Brother, Daedalus Reef & Elphinstone

Egypt’s offshore islands were declared natural protectorates in 1983, which granted them marine park status. Amongst these islands are the now legendary Brother Islands, or El Akhawein as they are called in Egyptian.

Big Brother Island lies about 1 km to the north of its smaller sibling. Characterised by an impressive healthy fish population, it is dominated by tiny anthias, glassfish and sweepers. All are resident on or around a fringing reef that plunges steeply away on all sides. The walls are densely covered by huge gorgonians and colourful soft corals.

Numerous sharks are attracted to the south east point of Big Brother. Grey and white tip reef sharks, hammerheads and the more ominous oceanic white tips are commonly spotted. Make a dawn dive here and you could be lucky enough to see thresher sharks, particularly in autumn and winter which are rarely seen elsewhere by divers.

Big Brother is also home to 2 Red Sea wrecks, lying quite close by one another off the north east point of the island, near the lighthouse. The Numidia is also known as the Railway Wreck due to the 2 locomotive wheels that she was carrying as cargo and now lie in the shallows. She met her end in 1901 when bound for India on only her second voyage. This was a 130m long British wooden cargo ship that ran aground. The bow is broken up and lies in only 8m of water.

Soft corals have claimed the Numidia as their own now and decorate the entire remaining metal framework, bringing the ship back to life for Red Sea scuba divers, this time in the form of a vibrant and colourful living reef. You can follow the hull and a series of masts down to greater depth, but the ship’s stern lies in 90m and well beyond recreational diving limits, so even though you might be able to see it, it would be wise to not follow your enthusiasm.

The Aida was a 75m transport supply ship that came off last during a head-to-head with Big Brother and sank in 1957. Her bow rests at 30m and the stern lies at 60m and deeper, where large groupers lurk. The picturesque wreck has been claimed by the reef and is completely covered in soft and hard corals and a haven for all manner of marine creatures that you’ll see when diving in the Red Sea. There are various ways to dive Big Brother and if this site is on your liveaboard itinerary then you will probably visit it at least 3 times. A common entry point is on top of the Aida wreck from which you make your way along the length of the island with the sloping reef on your left. Look out to the blue for sharks, barracuda and Napolean wrasses.

Little Brother Island is shaped like a rain drop, falling from the North West to south east. Deep walls surround the island on all sides except the northern point, where the reef slopes very slowly away from the island before dropping to a deep plateau at 40m. This plateau is one of the best places in the Red Sea for diving with sharks. Silvertips and grey reef sharks frequent the area and great hammerheads sometimes rise from the deep for a quick inspection before descending into the deep blue once again.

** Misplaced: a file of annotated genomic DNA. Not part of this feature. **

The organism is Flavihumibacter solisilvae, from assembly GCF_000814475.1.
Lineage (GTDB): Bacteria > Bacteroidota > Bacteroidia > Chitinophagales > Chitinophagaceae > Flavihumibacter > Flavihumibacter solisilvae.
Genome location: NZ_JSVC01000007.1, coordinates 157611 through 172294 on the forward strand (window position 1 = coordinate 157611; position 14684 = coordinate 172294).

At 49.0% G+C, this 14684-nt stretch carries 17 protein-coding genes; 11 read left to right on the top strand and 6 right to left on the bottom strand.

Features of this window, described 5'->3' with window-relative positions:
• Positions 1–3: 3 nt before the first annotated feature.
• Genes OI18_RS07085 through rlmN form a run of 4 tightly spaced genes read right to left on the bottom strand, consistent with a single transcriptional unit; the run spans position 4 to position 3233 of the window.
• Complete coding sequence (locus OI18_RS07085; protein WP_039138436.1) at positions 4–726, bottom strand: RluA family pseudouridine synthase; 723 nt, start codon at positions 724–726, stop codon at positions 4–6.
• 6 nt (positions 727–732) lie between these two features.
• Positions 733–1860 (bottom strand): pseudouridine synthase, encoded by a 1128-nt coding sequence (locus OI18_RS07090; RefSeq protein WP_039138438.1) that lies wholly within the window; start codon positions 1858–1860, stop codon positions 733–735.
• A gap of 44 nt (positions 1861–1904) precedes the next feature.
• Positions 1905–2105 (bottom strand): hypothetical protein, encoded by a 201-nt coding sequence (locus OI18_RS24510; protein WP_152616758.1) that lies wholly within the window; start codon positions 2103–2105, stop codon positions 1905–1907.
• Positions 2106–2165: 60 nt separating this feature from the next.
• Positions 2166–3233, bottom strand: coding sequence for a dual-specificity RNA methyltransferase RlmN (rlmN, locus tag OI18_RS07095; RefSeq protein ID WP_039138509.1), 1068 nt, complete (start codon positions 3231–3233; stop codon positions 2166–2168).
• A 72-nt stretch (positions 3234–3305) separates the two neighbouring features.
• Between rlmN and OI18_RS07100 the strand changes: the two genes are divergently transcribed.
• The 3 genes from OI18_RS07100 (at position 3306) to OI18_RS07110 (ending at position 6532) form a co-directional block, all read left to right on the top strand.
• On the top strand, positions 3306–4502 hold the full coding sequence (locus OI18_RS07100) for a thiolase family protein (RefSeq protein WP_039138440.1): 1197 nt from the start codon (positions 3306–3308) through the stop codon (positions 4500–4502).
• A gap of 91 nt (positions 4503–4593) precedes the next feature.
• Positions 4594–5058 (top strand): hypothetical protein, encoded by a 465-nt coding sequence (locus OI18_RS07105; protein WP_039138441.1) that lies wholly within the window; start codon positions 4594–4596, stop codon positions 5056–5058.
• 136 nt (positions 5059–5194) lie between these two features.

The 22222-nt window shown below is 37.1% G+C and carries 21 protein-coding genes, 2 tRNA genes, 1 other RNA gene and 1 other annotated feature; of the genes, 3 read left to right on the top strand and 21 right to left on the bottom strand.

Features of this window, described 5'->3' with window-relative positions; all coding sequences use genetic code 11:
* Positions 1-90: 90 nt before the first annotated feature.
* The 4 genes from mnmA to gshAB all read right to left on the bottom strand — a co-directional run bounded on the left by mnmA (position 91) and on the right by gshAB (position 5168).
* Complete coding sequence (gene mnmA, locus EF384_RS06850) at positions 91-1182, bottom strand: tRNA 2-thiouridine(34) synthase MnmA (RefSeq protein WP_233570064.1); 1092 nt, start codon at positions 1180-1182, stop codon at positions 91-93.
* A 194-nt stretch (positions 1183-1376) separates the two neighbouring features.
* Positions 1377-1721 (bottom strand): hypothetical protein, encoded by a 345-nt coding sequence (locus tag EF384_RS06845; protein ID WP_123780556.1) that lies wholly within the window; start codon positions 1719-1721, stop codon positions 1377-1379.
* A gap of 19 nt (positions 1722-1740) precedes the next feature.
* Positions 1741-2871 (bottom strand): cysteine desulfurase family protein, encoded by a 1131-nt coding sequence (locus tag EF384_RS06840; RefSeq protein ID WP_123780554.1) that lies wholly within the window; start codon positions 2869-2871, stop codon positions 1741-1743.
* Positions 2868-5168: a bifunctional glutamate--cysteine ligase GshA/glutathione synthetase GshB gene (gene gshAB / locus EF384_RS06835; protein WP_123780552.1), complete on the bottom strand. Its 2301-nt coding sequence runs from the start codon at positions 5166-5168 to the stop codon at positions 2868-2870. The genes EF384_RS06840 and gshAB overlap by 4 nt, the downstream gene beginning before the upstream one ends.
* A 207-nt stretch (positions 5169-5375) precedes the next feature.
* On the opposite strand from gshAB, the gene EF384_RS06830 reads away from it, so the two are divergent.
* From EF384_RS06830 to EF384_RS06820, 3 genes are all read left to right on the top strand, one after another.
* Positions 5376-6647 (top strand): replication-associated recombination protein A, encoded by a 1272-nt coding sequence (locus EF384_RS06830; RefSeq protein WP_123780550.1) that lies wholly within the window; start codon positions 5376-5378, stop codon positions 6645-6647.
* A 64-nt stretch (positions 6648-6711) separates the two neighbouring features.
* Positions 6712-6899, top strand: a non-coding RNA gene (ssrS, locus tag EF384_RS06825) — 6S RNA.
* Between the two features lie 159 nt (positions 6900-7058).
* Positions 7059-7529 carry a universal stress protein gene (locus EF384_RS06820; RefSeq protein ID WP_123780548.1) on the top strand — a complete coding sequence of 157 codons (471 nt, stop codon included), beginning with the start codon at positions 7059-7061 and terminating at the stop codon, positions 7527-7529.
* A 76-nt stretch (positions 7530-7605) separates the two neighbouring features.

On the eastern and western walls, it’s not about size but about quality. Surrounded by sheer walls covered with black corals, mammoth gorgonian fans with exceptionally dense hard and soft corals covering the spectrum of colours, it’s easy to miss all the beauty as your view is obscured by schools of fish so plentiful that it often blocks out the light.

The current on both these walls tends to run from north to south, so you are likely to end a dive on either wall at the southern plateau. This is a wide ledge some 20m or more deep. Schools of barracuda often circle here, and dogtooth tuna and reef sharks are often prowling close by.

Daedalus Reef is a remote outpost of a reef, less than a kilometre wide and marked by a lighthouse, some 80 km offshore from Marsa Alam. Its isolation means it is not frequently visited and this, together with its marine park status, means its reefs are in mint condition and it’s one of the best scuba dives in the Red Sea. As with the comparable Brothers, strong currents tend to run from north to south along the steep walls of this outcrop and winds can cause surface swells and waves to lash the reef. However, the incredible action below the surface can make the challenging conditions seem all worth it.

Diving at the north point of Daedalus can be the toughest when strong currents are running since the currents tend to split here. But it’s these same conditions that almost gaurantee you some predator action, so find yourself an eddy in the currents, hide out and wait. Hammerhead sharks frequent the area, particularly in the summer months, as do other large pelagic fish such as trevally and tuna.

Due to the Earth’s rotation around the Sun (or is that the Sun around the Earth?!), its best to dive the eastern wall in the morning and the western wall in the afternoon. Again, both walls make drift dives to the southern point. Both walls are thickly overgrown with fans and soft corals but its the western wall that has more variety. A deep ledge at 30m provides homes for anemones and their hosts, endemic Red Sea dottybacks, moray eels and large pore hard coral formations. At the southern point of Daedalus Reef, keep an eye out for a special appearance from thresher sharks.

Elphinestone Reef The Reef of Elphinstone, a truly legendary reef, is one of the most beautiful reefs in the Red Sea, with its north and south plateau, and the walls covered with soft corals, black corals, wire corals and gorgonians.